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Saturday, 2 October 2021

It's Coming Out! & World Ostomy Day // My IBD Journey

If you are new here...

Hi, I'm Hannah! I started having bowel issues at the age of 19 and was wrongfully diagnosed as IBS. At 21 I was correctly diagnosed with Ulcerative Colitis, a form of Inflammatory Bowel Disease and at 28 I had Loop-Ileostomy surgery to form Stitch, my stoma. Click Here to check out previous posts of My IBD Journey. 

The Update

Since my last update post, unfortunately, things haven't been great on the health front. Back in May I went in to have a flexible sigmoidoscopy and they found not only did I have "significant inflammation" in my colon but that I was more than likely suffering with diversion colitis. 
What is Diversion Colitis?
Diversion Colitis is inflammation that occurs in the "defunctioned" part of the bowel. Having a Loop-Ileostomy means I still have my colon but the majority of the fecal output is diverted into the bag. Over 90% of patients with a temporary stoma can experience diversion colitis but most are asymptomatic and usually only find out during a routine endoscopy.

So armed with steroids and more things to consider, I had a telephone appointment with my consultant and at this point I was feeling very fed up. I've had a flexible sigmoidoscopy before, it's not as invasive when comparing to other endoscopy procedures, but it was one of the most painful I've had. In 10 years I have been back and forth and it occured to me that each year I am either in a flare up or on very high doses of laxatives that it was the same as being in a flare up. I told the consultant I think it's time for the colon to come out and he referred me to the surgeon who did my Loop-Ileostomy. 

Whilst waiting for the referral appointment, my consultant did also try to play devils advocate. One of the medications for Inflammatory Bowel Disease is a biologic called Humira. I started taking this in August 2015 and I administer it in the stomach via EpiPen every two weeks. Thinking that I may not be getting enough of the Humira to control the inflammation, he upped my dosage to every week. Unfortunately, this didn't work and after 158 injections, I've now been taken off this medication.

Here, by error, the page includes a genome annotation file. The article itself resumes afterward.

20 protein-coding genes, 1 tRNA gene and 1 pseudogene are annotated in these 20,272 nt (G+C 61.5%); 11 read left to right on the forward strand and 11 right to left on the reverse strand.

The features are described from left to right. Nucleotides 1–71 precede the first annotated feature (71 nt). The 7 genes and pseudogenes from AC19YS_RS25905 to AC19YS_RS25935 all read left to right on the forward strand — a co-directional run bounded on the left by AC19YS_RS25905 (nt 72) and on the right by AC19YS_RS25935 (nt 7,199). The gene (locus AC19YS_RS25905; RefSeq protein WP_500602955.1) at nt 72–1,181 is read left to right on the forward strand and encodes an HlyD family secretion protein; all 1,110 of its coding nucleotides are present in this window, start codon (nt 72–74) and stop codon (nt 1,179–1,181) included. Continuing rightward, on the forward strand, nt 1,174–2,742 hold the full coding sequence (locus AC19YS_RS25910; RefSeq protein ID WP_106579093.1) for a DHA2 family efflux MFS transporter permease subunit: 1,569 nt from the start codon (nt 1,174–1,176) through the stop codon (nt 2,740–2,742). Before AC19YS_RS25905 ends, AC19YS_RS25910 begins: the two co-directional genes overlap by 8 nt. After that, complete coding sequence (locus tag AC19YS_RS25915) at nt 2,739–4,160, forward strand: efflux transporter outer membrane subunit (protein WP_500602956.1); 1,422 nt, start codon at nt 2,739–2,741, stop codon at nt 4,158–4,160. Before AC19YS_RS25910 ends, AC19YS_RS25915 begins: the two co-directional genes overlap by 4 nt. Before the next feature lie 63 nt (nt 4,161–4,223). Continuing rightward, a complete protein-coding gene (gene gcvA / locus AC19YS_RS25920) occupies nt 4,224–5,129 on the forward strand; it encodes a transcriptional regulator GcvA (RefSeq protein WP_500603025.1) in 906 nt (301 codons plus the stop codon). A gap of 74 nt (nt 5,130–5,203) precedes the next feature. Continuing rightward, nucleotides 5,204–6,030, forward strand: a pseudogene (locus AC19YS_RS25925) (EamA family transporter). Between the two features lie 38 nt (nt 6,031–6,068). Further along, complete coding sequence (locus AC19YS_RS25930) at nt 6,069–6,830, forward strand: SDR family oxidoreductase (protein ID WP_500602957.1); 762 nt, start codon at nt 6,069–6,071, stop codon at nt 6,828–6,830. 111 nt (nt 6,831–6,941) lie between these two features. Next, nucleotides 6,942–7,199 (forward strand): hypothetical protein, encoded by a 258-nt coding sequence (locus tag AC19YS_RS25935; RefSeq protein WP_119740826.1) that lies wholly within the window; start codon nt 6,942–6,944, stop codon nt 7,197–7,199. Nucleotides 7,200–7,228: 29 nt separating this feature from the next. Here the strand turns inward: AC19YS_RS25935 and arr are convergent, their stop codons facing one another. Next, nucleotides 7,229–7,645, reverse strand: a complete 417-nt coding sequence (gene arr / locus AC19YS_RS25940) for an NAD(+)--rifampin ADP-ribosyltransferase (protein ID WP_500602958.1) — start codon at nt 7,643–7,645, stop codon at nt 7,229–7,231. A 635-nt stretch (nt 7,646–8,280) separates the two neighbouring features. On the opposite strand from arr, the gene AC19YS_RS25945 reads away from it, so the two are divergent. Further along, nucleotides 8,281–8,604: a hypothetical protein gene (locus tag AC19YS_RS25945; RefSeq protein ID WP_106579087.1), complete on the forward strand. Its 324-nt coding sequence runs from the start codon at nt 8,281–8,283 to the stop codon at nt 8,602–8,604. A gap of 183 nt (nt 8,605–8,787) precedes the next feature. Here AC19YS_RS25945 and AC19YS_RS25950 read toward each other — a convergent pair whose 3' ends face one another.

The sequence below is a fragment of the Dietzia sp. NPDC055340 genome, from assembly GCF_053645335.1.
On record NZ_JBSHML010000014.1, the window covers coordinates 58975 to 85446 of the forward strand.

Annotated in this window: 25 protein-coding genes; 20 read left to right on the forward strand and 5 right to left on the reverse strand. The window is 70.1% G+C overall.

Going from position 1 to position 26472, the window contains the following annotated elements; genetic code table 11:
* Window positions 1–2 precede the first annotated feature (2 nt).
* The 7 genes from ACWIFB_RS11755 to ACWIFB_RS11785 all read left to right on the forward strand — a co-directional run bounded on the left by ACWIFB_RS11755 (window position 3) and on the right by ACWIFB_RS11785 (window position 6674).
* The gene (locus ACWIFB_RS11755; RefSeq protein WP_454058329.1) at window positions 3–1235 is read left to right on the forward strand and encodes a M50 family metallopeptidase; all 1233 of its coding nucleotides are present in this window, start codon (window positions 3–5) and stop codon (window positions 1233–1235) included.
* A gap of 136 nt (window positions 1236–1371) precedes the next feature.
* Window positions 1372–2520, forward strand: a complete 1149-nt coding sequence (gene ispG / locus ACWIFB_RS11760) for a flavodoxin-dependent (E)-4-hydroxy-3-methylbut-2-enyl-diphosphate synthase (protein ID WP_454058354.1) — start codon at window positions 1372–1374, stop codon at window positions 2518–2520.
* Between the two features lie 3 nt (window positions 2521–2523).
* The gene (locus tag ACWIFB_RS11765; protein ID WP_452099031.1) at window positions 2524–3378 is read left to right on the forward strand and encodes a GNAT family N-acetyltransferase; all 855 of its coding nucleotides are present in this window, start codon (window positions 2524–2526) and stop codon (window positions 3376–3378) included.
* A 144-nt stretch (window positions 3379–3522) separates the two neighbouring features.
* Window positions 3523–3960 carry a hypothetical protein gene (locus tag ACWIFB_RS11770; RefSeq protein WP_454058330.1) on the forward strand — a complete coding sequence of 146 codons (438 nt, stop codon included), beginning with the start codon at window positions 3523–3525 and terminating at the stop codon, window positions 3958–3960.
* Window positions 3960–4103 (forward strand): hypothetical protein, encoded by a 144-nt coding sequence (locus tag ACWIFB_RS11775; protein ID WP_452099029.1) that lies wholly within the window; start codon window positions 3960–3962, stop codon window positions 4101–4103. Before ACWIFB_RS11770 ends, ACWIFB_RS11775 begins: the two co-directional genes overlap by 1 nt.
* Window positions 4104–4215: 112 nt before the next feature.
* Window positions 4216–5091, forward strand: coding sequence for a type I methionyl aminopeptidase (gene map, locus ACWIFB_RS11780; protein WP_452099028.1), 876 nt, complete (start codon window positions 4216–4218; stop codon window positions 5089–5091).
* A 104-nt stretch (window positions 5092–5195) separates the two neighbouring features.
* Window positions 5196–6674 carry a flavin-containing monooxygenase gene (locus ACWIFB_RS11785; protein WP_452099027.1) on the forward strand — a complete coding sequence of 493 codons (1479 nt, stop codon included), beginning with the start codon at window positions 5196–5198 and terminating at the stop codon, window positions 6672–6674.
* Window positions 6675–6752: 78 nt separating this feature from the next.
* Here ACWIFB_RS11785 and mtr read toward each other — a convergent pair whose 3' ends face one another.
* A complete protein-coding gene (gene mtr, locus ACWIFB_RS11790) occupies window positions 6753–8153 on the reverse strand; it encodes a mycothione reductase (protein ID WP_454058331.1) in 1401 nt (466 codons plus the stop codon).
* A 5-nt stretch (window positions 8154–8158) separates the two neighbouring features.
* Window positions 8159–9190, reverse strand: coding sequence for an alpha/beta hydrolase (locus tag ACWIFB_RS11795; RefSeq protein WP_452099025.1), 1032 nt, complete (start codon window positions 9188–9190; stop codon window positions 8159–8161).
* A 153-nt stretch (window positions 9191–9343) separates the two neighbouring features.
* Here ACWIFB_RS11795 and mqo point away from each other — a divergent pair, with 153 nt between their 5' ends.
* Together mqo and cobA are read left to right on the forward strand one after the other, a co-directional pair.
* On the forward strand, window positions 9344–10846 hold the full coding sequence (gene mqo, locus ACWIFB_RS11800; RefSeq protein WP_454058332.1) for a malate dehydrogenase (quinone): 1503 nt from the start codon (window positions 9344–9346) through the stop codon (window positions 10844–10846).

On Friday 18th September, I was able to have an in person appointment at the hospital with the surgeon who did my Loop-Ileostomy surgery. I was very nervous as being 29, having such a big operation and essentially taking out an organ isn't something any surgeon is going to lightly agree to, but, my surgeon is a god send. 
He knows that I didn't come to this decision lightly, he knows I've done my research and that I looked at options for later on as well. At the appointment he basically knew that surgery was going to happen, it was just which surgery was going to be best for me.
I feel I haven't lived enough. I've been controlled and contained by the Ulcerative Colitis and I have so much I want to do. So when I say "It's coming out" what I mean is, I'll be having a subtotal colectomy. 

What's a subtotal colectomy?
A subtotal colectomy is the removal of the large bowel (colon) and the formation of an end ileostomy. With a subtotal colectomy, the rectum is left in place. 

Why this surgery?
With a subtotal colectomy, the colon is removed meaning I will not need to take any medication for the Ulcerative Colitis and essentially I will no longer have Ulcerative Colitis. However, because I also have proctitis, I still have IBD and can still have issues with inflammation in the rectum. Treatment for it (for me) is easier to manage in the spectrum of having a better quality of life. But, you may ask, why not have everything taken out? Why not live IBD free? 
I feel this surgery is the best option for me for two reasons.
Firstly, by keeping the rectum, after the colon is removed I have 5-10 years to decide whether I'd like to go forward with J-Pouch surgery. A J-Pouch is essentially an internal bag made from the small intestine and it is attached to the rectum, meaning you can have the ileostomy revered. It's an option I have thought about, but right now my focus is getting that better quality of life back.
Secondly, when you have the rectum removed, or what's lovingly referred to as "barbie bum" surgery, there are a lot more risks and complications related to fertility. Like most surgeries carried out around the pelvic area. I'm only 29 and I really want to have children. Having IBD has changed or taken away things and although a subtotal colectomy carries out risks, I'm trying to minimise them messing with fertility related ones.

When will this happen?
Still waiting on an appointment. Last surgery I had was just before the UK went into it's first lockdown and even that appointment was a last minute cancellation / squeezed in. I only had 10 days notice last time and with Covid it could happen with short notice or I could end up waiting longer.

World Ostomy Day

Today is the first Saturday in October, making it World Ostomy Day! There are so many wonderful people, charities and organisations who are trying to make people #StomaAware. I'll be reposting lots of information in my stories on Instagram (@HannahMarieBrankley) if you want to check it out but here are some links if you'd like to read up.


Charities & Organisations:

As always, thanks for reading...

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